Smocking part 1

For the smocking I’m using what Wikipedia calls the surface honeycomb stitch. An excellent step by step guide can be seen here

First try at the surface honeycomb stitch.
First try at the surface honeycomb stitch.

My first thought was to do the stitches with 1 cm between the rows. I then sewed a total of ten rows. That made the height of the smocking approximately 9 cm. Then I loosened the threads from the gathering stitches to look at the result.

Bah! The apron had a width of something like 15 cm – at the most! Believe me when I say it looked ridiculous! 🙂 Off to find the seam-picker and pick up all the stitches. Fortunately the honeycomb stitch is pretty quick once you get the hang of it, both to sew and to pick up…

On the second try I made rows with 1.5 cm between (or slightly wider). This made 6 rows and when I pulled out the threads from the gathering stitches the apron was 25 cm wide at the smocking. A much better result!

 

Second try.
Second try.

6 thoughts on “Smocking part 1

Add yours

  1. Great stuff this, exploring the world of aprons! I’d never heard the theory about the Luttrell Psalter – aprons being smocked with black thread. I’ve just always interpreted the black as a depiction of the folds.

    Anyway – exactly the same thing happened to me with my apron! 😀 I made the folds way too deep and the width was just ridiculous, like half a sleeve or something. It’s good to know I’m not the only one. This encourages me to pick out the seams and get started on it again.

  2. I always felt like the explanation that the black symbolizes the pleats is to simple. Looking at the Luttrell Psalter the black pattern is very complex, with many geometric shapes. Can you really achieve that with only the pleats?

  3. This sounds like something worth trying out! Somewhere I also remember reading it being interpreted as a combination of smocking and embroidery. (as far as I remember they didn’t say what kind of embroidery)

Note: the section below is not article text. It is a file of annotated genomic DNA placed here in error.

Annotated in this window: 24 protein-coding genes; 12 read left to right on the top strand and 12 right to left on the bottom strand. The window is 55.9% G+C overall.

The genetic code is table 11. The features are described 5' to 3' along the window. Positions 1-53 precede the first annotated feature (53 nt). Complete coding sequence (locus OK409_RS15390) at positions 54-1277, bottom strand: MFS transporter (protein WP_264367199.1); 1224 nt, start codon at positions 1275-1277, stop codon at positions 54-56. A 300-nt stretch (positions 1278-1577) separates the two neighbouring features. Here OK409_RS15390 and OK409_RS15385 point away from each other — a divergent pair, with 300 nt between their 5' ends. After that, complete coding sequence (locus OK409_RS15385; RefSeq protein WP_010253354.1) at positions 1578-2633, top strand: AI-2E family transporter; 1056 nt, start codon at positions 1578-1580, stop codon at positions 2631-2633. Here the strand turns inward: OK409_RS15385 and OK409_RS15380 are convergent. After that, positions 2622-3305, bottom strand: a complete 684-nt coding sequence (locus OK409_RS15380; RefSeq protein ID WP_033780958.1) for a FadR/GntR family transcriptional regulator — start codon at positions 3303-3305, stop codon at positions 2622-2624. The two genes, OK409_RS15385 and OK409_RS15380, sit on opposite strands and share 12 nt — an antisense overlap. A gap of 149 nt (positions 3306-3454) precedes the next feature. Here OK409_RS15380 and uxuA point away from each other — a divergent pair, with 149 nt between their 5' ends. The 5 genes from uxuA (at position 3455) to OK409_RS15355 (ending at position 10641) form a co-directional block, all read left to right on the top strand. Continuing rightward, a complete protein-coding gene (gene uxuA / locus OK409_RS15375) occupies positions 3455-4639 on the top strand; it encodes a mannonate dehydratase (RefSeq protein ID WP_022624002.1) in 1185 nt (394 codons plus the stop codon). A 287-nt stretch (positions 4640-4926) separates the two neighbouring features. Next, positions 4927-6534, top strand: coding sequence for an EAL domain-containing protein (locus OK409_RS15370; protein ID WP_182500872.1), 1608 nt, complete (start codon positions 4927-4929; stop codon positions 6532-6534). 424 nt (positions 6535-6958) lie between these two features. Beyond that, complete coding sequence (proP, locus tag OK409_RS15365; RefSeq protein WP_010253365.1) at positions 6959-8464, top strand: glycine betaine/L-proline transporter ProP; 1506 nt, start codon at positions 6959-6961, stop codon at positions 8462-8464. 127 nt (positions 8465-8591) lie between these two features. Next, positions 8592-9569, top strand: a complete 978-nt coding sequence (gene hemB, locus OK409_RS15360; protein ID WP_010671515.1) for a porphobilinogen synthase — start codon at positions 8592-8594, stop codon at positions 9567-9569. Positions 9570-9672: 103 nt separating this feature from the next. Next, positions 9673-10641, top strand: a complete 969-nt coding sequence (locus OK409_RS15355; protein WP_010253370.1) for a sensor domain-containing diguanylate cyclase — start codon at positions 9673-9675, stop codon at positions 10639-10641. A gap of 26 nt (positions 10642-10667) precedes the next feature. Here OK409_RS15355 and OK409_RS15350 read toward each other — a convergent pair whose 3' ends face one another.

This got me thinking about the threads: The thread used for smocking would be linen, I guess. This lead to thoughts on the availability of black linen thread. There are all these opinions on the availability of dyed linen in the age of the Luttrell Psalter, how well the dyes took to the linen fabric and whether linen was dyed at all or was in dyed as a thread or as fabric. I’ve been looking a bit for examples of dyed linen thread and found just one mention of red linen thread (from the Great Wardrobe). (Very frustrating.)Any other leads on linen thread?

    Silk would definately have been available in black, but tha would have been a bit too posh for an apron… 😉

    All in all, what a great project and a subject for research!

  4. I know of cases were linen has been dyed red or blue but I’m not sure about thread. Will definately look into that.
    Another thought that just cross my mind is wool thread. Isn’t that used in early embriodery? And wool would be easy to dye.
    I’m still thinking about the silk thread though, do we know the prize on silk thread in the 14th century?

  5. Very nice indeed. I also made my first smock apron to small…the my blog…then i gave it to my brothers girlfriend. So I´m now hoping to find time soon to make one for my self. It is great blog that you have and keep up the good work!

  6. Thank you! 🙂
    Small smocks seems to be a common thing here. I wonder if there are a lot of small waisted women who are getting aprons at gifts? 😉

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